Event Title

Optimization of RNA Isolation Methodology for Gene Expression Analysis of Self-Organizing Three-Dimensional Tissue Structures

Session Title

STEM and Biomedical Research

Document Type

Oral Presentation

Faculty Mentor

Matthew Stern, Ph.D.

College

College of Arts and Sciences

Department

Department of Biology

Description

Three-dimensional culture systems allow for more complex cellular interactions and organization than traditional two-dimensional culture. It has been observed that cells placed on top of collagen hydrogels organize into a donut-like shape called a toroid, while cells mixed into the hydrogels do not organize into toroids. The ultimate goal of this project is to evaluate the signal transduction pathways and cellular mechanisms that are involved in toroid formation. The specific goal of the work described here was to optimize RNA isolation from cells cultured on or in collagen hydrogels – a procedure that is known to be technically challenging – and to use real-time RT-PCR to compare the expression of select genes during toroid formation. We tested and compared several different RNA isolation protocols and found that a method based on the use of cetyltrimethylammonium bromide (CTAB) prior to alcohol precipitation, which is more typically used in isolation of RNA from plants, proved to be the most consistently effective in our hands. These results allowed us to move onto using real-time RT-PCR to compare the expression of two specific genes, Cxcr4 and Cxcl12 in mouse adipose-derived stem cells over a 12-hour timecourse of toroid formation. Our results revealed some differences in gene expression during toroid formation. More importantly, they demonstrate the feasibility of conducting similar and/or larger-scale experiments using methods like RNA-sequencing to monitor changes in gene expression during toroid formation and to compare gene expression between different collagen hydrogel-based culture platforms.

Previously Presented/Performed?

South Carolina INBRE Science Symposium, Columbia, SC, January 2020; Sixth Annual Showcase of Undergraduate Research and Creative Endeavors (SOURCE), Winthrop University, April 2020

Grant Support?

Supported by a grant from the South Carolina EPSCoR/IDeA Collaborative Research Program, and by an SC INBRE grant from the National Institute for General Medical Sciences (NIH-NIGMS)

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Apr 24th, 12:00 AM

Optimization of RNA Isolation Methodology for Gene Expression Analysis of Self-Organizing Three-Dimensional Tissue Structures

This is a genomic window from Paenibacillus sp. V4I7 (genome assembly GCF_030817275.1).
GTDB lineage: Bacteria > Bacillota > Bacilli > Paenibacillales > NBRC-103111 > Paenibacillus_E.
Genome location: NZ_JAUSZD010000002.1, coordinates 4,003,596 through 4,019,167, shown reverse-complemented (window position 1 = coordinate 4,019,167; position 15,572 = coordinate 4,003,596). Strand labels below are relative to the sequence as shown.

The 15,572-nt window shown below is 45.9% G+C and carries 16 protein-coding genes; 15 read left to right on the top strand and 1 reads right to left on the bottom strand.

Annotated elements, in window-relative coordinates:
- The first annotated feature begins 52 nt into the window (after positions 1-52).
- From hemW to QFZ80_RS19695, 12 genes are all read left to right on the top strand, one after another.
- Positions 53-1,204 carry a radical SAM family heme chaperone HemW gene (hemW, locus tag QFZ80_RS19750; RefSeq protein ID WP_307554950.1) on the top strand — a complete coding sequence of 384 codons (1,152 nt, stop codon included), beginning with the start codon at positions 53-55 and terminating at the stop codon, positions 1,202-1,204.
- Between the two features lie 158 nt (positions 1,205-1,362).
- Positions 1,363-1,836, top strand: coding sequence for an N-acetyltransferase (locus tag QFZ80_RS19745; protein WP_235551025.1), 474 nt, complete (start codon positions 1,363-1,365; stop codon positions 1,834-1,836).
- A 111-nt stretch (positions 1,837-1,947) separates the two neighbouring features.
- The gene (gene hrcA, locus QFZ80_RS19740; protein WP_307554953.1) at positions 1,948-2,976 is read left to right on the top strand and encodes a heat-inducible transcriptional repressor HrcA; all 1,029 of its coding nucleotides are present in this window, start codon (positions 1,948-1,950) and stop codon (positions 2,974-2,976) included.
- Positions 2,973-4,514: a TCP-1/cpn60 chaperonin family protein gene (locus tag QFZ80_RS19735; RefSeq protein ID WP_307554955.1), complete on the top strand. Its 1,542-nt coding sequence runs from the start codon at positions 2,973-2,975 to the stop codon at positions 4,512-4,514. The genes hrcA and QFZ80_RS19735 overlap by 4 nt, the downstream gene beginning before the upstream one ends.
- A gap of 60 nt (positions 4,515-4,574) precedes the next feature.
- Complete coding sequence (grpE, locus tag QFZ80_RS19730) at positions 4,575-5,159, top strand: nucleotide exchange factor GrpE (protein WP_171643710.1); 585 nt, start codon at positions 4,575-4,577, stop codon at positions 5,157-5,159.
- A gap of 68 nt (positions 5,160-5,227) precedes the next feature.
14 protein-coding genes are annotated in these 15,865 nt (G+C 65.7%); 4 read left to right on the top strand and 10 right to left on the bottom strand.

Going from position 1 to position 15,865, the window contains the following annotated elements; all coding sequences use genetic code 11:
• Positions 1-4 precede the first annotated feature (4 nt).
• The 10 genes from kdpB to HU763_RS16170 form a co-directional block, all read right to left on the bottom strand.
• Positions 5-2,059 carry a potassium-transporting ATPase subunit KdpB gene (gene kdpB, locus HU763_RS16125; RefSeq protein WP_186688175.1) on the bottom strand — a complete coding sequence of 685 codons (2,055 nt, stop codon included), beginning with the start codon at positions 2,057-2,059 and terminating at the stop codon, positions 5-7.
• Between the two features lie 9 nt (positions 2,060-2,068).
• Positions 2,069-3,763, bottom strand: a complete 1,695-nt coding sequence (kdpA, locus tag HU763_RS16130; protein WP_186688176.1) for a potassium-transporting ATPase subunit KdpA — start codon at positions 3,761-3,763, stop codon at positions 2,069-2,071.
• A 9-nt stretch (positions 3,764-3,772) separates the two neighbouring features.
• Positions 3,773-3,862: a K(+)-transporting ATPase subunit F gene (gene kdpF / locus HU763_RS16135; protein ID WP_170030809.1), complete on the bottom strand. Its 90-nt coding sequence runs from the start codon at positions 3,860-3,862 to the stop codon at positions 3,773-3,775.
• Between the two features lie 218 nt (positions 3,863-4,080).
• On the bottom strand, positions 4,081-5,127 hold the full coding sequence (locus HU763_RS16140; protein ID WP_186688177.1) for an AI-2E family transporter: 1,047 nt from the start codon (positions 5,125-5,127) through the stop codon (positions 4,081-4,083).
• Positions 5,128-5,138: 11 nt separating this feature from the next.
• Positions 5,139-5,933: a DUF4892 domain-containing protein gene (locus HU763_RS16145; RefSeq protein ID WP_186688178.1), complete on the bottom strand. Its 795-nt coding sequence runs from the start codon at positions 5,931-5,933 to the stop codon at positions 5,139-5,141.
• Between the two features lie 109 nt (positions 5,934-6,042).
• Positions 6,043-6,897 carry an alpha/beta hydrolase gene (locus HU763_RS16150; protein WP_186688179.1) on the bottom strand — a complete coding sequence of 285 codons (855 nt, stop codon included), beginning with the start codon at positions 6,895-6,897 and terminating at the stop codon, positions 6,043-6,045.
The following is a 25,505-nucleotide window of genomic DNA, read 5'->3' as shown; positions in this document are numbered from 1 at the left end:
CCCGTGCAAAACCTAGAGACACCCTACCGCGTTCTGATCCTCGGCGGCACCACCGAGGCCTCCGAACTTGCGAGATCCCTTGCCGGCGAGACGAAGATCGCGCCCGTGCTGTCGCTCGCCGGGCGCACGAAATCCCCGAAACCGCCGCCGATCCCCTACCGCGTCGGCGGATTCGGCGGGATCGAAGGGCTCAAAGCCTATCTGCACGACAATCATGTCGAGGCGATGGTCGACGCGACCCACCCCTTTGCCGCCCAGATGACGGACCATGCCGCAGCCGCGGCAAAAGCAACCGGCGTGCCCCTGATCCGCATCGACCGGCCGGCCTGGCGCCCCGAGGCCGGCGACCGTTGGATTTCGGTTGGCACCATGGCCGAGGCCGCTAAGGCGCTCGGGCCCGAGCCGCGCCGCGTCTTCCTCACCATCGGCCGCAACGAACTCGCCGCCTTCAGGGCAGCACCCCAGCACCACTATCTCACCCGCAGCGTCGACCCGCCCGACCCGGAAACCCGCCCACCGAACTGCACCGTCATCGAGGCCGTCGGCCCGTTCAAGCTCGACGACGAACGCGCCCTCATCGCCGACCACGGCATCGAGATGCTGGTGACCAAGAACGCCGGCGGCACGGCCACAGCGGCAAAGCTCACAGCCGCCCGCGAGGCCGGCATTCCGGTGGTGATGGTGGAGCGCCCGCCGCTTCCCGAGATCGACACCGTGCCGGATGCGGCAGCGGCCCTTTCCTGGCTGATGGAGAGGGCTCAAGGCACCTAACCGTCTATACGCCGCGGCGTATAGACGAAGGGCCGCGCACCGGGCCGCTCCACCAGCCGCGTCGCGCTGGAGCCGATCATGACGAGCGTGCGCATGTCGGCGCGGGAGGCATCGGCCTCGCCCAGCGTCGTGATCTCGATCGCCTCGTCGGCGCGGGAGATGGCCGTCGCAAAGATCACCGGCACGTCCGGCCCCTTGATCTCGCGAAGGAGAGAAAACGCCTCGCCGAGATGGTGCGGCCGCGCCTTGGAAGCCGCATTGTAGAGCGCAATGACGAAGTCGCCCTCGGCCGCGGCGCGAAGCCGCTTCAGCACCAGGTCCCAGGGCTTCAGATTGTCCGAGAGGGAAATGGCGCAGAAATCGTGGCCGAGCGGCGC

Three-dimensional culture systems allow for more complex cellular interactions and organization than traditional two-dimensional culture. It has been observed that cells placed on top of collagen hydrogels organize into a donut-like shape called a toroid, while cells mixed into the hydrogels do not organize into toroids. The ultimate goal of this project is to evaluate the signal transduction pathways and cellular mechanisms that are involved in toroid formation. The specific goal of the work described here was to optimize RNA isolation from cells cultured on or in collagen hydrogels – a procedure that is known to be technically challenging – and to use real-time RT-PCR to compare the expression of select genes during toroid formation. We tested and compared several different RNA isolation protocols and found that a method based on the use of cetyltrimethylammonium bromide (CTAB) prior to alcohol precipitation, which is more typically used in isolation of RNA from plants, proved to be the most consistently effective in our hands. These results allowed us to move onto using real-time RT-PCR to compare the expression of two specific genes, Cxcr4 and Cxcl12 in mouse adipose-derived stem cells over a 12-hour timecourse of toroid formation. Our results revealed some differences in gene expression during toroid formation. More importantly, they demonstrate the feasibility of conducting similar and/or larger-scale experiments using methods like RNA-sequencing to monitor changes in gene expression during toroid formation and to compare gene expression between different collagen hydrogel-based culture platforms.